From the book's dust jacket flap:
Deighton ... deftly re-creates the internecine squabbling and self-preserving panic that characterized spying in the months before the Berlin Wall crumbled and the Eastern Bloc dissolved. With cold war loyalties shifting in the freezing wind, Bernard is forced back into the "game", this time without the moral sureness that evil lies exclusively on the other side of the Iron Curtain. Caught between his job and his ethics, his past and his future, and the two women he loves, trapped in a maze of deception and danger where nothing is what it seems, Samson undertakes a mission that leads from rural Poland to the heart of London Central.The previous four books in the series were set in 1987, and as far as I can tell, this book follows closely on the last one. The plot revolves around the death of Bernard's sister-in-law, Tessa Kosinski. Tessa bequeathed her apartment in London to Fiona, Bernard's wife, so they are now living there. Tessa died in Germany and her body has never been returned to her husband, George. George has disappeared, and Bernard and his boss are trying to track him down in Poland. George's family still lives in Poland. So, lots of international intrigue. Lots of revelations about characters. And along with all of that, the continuing saga of Bernard's home life.
As I get closer to the end of the nine book series about Bernard Samson, it is even more difficult to review each book, especially without telling too much that has gone before. For this series, I am a firm believer in reading in order, although Deighton has said in his introductions to the books that he wrote each one to stand alone. So I will make this post more a set of quotes from other sources, with some of my thoughts on the entire series.
Several reviewers who have read all of the Bernard Samson novels found this to be one of the weakest in the series. It may be, in comparison to the previous novels in the series, but I still found it better reading that most other spy fiction I read. My passion for Bernard Samson's story may have influenced my opinion.
Simon at Simon's Book Blog says:
...what I have said about several of the others applies with more force here: start at the beginning with Berlin Game and you will want to read the whole Bernard Samson story; do not start in the middle or near the end. [emphasis is mine]Robert Latona has written a long post at Open Letters Monthly about a reread of the nine Bernard Samson novels. (Latona's article does include spoilers for the series.) He notes that the novels in a large part are about relationships, and that is what I love about the series.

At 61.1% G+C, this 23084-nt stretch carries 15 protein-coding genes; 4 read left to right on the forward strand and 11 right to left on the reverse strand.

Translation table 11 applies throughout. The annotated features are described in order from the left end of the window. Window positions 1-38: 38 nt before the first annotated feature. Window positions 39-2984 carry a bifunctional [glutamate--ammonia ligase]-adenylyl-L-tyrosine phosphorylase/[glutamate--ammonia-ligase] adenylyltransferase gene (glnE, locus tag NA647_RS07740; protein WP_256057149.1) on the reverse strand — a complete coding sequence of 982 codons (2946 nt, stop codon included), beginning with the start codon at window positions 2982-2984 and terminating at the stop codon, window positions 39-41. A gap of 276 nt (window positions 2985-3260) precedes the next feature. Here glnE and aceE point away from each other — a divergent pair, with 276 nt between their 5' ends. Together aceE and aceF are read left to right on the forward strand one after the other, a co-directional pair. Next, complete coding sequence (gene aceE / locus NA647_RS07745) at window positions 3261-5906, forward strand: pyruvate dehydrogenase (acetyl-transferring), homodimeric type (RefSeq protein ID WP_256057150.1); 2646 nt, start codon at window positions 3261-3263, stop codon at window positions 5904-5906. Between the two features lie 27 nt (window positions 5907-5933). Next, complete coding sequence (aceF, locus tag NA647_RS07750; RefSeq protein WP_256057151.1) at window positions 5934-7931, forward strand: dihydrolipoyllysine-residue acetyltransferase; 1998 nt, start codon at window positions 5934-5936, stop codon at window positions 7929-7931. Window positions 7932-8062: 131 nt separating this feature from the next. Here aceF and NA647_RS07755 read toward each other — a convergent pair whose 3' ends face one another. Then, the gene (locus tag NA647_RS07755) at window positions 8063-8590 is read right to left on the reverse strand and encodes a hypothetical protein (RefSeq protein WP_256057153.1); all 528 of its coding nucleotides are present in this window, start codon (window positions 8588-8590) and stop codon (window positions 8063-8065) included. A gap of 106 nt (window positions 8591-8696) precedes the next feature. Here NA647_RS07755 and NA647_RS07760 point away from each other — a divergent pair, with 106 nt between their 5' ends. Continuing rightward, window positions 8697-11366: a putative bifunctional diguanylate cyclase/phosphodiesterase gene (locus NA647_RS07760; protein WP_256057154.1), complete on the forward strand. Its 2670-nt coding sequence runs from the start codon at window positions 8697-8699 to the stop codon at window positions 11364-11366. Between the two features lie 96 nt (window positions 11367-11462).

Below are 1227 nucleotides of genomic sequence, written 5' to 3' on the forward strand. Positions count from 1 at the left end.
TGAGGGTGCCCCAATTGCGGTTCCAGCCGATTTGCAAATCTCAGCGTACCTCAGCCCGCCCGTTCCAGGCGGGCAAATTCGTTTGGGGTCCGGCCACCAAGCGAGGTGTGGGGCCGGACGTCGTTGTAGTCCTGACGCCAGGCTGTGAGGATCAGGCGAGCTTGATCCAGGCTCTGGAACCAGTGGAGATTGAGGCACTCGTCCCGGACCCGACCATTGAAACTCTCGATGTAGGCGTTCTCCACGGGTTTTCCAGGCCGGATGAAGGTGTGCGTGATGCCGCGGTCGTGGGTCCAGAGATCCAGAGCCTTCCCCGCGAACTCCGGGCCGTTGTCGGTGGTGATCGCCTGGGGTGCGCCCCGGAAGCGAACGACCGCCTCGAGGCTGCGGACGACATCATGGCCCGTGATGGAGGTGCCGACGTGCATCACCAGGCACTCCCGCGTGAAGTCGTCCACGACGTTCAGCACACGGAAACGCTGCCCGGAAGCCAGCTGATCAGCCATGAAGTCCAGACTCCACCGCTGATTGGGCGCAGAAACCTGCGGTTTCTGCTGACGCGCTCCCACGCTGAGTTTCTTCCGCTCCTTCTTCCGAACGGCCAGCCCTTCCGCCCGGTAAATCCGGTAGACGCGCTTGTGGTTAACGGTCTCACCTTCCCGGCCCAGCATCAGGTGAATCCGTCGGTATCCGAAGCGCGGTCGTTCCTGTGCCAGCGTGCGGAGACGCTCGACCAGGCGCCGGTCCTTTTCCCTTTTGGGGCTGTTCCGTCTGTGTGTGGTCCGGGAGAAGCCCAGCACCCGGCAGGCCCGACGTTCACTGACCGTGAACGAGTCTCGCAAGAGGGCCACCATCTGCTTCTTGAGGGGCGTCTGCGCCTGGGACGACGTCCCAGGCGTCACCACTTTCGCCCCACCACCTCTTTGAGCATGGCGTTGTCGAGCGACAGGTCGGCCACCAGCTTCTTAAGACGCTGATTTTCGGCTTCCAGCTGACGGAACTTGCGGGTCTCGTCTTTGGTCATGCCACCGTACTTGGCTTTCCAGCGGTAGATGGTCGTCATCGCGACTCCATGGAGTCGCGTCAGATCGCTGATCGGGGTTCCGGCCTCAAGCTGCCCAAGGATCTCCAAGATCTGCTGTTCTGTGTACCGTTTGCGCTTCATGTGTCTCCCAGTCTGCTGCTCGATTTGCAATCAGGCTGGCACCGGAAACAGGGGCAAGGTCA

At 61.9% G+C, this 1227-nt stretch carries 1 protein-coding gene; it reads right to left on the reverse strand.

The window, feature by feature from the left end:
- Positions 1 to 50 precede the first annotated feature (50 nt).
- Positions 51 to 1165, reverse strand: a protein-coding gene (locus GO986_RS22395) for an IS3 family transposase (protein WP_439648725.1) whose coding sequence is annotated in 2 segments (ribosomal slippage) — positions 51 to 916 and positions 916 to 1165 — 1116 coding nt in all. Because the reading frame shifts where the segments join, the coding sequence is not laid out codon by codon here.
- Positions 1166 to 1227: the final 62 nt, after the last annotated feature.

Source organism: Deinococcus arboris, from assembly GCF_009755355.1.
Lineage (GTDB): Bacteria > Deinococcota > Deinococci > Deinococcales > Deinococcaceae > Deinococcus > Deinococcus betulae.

I have been on a re-reading binge and find all nine novels to be aging quite nicely, perhaps because they are only secondarily “about” Cold War intrigue, though they have got plenty of that. “Human relationships” are his real subject, Deighton once stated, and he is skillful enough to make British Intelligence work for him as the Church of England did for Trollope, as the framework on which the hidden professional and personal agendas of his characters enter into conflict with one another.Now I have only one more book to read in the series, and I am sad about that. On the other hand, I could start rereading the series with Berlin Game as soon as I finish the ninth book, so I have that to look forward to.
Another great resource is the website, The Deighton Dossier. It covers all subjects relating to Len Deighton, and here is a page with an overview of the Bernard Samson series.
This is a list of the books in the series, with a link to my review if there is one.
1. Berlin Game (1983)
2. Mexico Set (1984)
3. London Match (1985)
4. Spy Hook (1988)
5. Spy Line (1989)
6. Spy Sinker (1990)
7. Faith (1994)
8. Hope (1995)
9. Charity (1996)
Publisher: HarperCollins, 1995.
Length: 295 pages
Series: Bernard Samson
Setting: 1987, London, Berlin, Poland
Genre: Spy fiction
Source: I purchased my copy.